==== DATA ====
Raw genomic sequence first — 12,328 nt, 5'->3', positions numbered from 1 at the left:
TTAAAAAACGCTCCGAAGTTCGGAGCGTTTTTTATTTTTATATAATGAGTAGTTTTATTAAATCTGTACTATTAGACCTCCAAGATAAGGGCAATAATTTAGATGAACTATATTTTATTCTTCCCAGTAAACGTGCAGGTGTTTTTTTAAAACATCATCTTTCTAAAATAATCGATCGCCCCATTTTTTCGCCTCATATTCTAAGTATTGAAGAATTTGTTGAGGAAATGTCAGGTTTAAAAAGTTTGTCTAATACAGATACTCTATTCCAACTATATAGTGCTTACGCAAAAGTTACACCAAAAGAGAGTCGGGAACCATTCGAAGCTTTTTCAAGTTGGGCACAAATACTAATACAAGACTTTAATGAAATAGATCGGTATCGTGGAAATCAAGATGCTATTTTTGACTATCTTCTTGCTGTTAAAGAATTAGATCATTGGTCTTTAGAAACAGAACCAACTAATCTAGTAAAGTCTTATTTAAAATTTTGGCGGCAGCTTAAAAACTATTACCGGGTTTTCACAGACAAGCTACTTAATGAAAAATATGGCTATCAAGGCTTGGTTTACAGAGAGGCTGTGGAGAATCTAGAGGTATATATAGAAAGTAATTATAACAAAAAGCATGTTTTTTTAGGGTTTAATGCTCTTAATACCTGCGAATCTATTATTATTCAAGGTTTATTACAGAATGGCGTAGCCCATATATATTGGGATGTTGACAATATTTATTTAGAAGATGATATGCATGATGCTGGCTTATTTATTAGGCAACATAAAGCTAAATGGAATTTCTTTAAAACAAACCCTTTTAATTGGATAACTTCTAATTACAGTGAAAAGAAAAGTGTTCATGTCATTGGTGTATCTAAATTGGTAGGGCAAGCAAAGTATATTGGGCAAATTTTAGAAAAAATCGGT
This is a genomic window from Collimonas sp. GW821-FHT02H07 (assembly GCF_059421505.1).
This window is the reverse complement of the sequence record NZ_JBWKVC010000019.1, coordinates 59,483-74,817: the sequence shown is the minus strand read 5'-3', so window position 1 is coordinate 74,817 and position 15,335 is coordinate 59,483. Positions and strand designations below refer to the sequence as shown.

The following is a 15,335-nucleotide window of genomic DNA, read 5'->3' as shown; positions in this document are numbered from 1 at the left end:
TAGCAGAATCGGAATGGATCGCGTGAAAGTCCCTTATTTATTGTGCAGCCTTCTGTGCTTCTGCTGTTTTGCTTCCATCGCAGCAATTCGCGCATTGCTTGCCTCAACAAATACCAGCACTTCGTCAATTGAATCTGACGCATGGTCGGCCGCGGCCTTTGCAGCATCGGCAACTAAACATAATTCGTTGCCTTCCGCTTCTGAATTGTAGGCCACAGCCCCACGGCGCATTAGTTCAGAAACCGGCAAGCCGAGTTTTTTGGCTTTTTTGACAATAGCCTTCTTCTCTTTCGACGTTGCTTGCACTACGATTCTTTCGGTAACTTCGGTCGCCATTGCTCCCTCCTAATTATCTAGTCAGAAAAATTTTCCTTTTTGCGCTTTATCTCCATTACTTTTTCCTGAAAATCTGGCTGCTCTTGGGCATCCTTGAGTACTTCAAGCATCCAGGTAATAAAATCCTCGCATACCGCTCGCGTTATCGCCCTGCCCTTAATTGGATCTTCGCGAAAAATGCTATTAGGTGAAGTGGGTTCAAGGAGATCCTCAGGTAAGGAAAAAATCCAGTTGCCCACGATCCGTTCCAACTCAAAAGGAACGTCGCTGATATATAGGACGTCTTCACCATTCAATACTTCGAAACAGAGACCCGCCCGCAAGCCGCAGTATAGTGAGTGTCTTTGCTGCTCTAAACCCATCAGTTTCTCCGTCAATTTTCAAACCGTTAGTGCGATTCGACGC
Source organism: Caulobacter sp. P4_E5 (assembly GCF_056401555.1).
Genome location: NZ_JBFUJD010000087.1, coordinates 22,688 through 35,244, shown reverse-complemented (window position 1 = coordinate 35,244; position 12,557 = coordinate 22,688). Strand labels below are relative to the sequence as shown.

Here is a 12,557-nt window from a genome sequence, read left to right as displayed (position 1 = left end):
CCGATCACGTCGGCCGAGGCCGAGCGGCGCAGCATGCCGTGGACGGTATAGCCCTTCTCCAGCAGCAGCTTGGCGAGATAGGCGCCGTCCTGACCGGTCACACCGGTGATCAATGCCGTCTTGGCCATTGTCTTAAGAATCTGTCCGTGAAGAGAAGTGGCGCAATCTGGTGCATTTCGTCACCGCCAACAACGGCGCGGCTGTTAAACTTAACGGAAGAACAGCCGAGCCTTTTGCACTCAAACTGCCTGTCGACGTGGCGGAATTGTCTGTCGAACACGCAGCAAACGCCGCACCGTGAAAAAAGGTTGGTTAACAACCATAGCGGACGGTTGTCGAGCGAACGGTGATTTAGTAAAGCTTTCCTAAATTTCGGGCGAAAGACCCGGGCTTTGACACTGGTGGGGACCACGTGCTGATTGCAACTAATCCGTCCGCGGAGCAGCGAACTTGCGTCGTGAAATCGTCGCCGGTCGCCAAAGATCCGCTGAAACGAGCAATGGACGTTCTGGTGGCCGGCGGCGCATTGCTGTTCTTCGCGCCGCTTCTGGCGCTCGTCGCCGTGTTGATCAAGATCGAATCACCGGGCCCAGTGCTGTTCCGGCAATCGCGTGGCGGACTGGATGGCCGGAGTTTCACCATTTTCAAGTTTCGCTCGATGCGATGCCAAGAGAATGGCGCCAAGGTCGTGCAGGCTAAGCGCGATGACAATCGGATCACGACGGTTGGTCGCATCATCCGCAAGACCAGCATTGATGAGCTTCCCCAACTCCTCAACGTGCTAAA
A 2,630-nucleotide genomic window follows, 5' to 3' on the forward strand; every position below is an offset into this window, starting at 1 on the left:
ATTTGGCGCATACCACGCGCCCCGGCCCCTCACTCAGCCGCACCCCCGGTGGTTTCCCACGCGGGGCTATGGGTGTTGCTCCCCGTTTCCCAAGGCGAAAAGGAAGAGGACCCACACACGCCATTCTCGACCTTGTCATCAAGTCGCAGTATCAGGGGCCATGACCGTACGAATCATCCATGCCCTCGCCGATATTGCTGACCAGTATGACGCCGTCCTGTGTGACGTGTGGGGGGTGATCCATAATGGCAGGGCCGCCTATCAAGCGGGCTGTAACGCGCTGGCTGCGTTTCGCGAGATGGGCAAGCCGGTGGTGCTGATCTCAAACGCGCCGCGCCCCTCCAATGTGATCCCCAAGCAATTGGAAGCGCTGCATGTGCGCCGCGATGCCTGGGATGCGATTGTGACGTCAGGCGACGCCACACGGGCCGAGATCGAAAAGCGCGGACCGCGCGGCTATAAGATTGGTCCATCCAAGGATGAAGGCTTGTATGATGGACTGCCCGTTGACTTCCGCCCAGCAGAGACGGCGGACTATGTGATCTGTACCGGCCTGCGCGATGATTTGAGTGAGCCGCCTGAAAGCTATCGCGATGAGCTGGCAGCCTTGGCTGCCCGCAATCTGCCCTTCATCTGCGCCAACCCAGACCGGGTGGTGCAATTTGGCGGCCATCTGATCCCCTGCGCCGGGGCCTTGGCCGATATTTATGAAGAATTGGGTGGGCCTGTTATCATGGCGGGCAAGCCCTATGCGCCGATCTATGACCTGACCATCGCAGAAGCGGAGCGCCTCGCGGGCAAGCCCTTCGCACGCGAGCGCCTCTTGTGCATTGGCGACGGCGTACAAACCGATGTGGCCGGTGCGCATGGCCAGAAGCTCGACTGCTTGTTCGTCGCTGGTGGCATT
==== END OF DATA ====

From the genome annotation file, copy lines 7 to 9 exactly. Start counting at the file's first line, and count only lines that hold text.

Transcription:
Source organism: Caulobacter sp. P4_E5 (assembly GCF_056401555.1).
Genome location: NZ_JBFUJD010000087.1, coordinates 22,688 through 35,244, shown reverse-complemented (window position 1 = coordinate 35,244; position 12,557 = coordinate 22,688). Strand labels below are relative to the sequence as shown.

Here is a 12,557-nt window from a genome sequence, read left to right as displayed (position 1 = left end):